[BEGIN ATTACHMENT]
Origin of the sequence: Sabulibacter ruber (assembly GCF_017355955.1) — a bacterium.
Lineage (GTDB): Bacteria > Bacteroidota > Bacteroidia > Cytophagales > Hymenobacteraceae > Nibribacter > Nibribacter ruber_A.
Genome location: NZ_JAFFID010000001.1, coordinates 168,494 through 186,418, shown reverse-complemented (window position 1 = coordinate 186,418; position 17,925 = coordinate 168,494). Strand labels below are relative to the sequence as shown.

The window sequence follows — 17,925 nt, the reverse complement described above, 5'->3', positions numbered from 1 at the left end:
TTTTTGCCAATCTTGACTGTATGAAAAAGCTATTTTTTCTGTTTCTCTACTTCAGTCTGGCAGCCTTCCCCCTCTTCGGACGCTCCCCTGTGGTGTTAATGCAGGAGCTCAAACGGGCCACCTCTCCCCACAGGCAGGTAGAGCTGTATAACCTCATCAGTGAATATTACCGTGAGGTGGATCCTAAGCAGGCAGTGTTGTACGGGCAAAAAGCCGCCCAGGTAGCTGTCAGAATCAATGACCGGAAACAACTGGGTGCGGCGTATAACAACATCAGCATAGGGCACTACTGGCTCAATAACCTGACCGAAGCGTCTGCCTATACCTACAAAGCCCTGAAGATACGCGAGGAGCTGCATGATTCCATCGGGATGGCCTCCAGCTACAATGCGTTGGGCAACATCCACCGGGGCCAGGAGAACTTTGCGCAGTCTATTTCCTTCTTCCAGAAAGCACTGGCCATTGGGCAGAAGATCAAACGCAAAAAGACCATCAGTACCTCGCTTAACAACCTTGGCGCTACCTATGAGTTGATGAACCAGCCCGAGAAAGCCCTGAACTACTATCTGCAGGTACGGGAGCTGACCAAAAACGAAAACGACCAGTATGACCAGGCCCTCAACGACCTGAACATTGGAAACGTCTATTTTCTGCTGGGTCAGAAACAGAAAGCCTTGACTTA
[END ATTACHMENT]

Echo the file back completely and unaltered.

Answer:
Origin of the sequence: Sabulibacter ruber (assembly GCF_017355955.1) — a bacterium.
Lineage (GTDB): Bacteria > Bacteroidota > Bacteroidia > Cytophagales > Hymenobacteraceae > Nibribacter > Nibribacter ruber_A.
Genome location: NZ_JAFFID010000001.1, coordinates 168,494 through 186,418, shown reverse-complemented (window position 1 = coordinate 186,418; position 17,925 = coordinate 168,494). Strand labels below are relative to the sequence as shown.

The window sequence follows — 17,925 nt, the reverse complement described above, 5'->3', positions numbered from 1 at the left end:
TTTTTGCCAATCTTGACTGTATGAAAAAGCTATTTTTTCTGTTTCTCTACTTCAGTCTGGCAGCCTTCCCCCTCTTCGGACGCTCCCCTGTGGTGTTAATGCAGGAGCTCAAACGGGCCACCTCTCCCCACAGGCAGGTAGAGCTGTATAACCTCATCAGTGAATATTACCGTGAGGTGGATCCTAAGCAGGCAGTGTTGTACGGGCAAAAAGCCGCCCAGGTAGCTGTCAGAATCAATGACCGGAAACAACTGGGTGCGGCGTATAACAACATCAGCATAGGGCACTACTGGCTCAATAACCTGACCGAAGCGTCTGCCTATACCTACAAAGCCCTGAAGATACGCGAGGAGCTGCATGATTCCATCGGGATGGCCTCCAGCTACAATGCGTTGGGCAACATCCACCGGGGCCAGGAGAACTTTGCGCAGTCTATTTCCTTCTTCCAGAAAGCACTGGCCATTGGGCAGAAGATCAAACGCAAAAAGACCATCAGTACCTCGCTTAACAACCTTGGCGCTACCTATGAGTTGATGAACCAGCCCGAGAAAGCCCTGAACTACTATCTGCAGGTACGGGAGCTGACCAAAAACGAAAACGACCAGTATGACCAGGCCCTCAACGACCTGAACATTGGAAACGTCTATTTTCTGCTGGGTCAGAAACAGAAAGCCTTGACTTA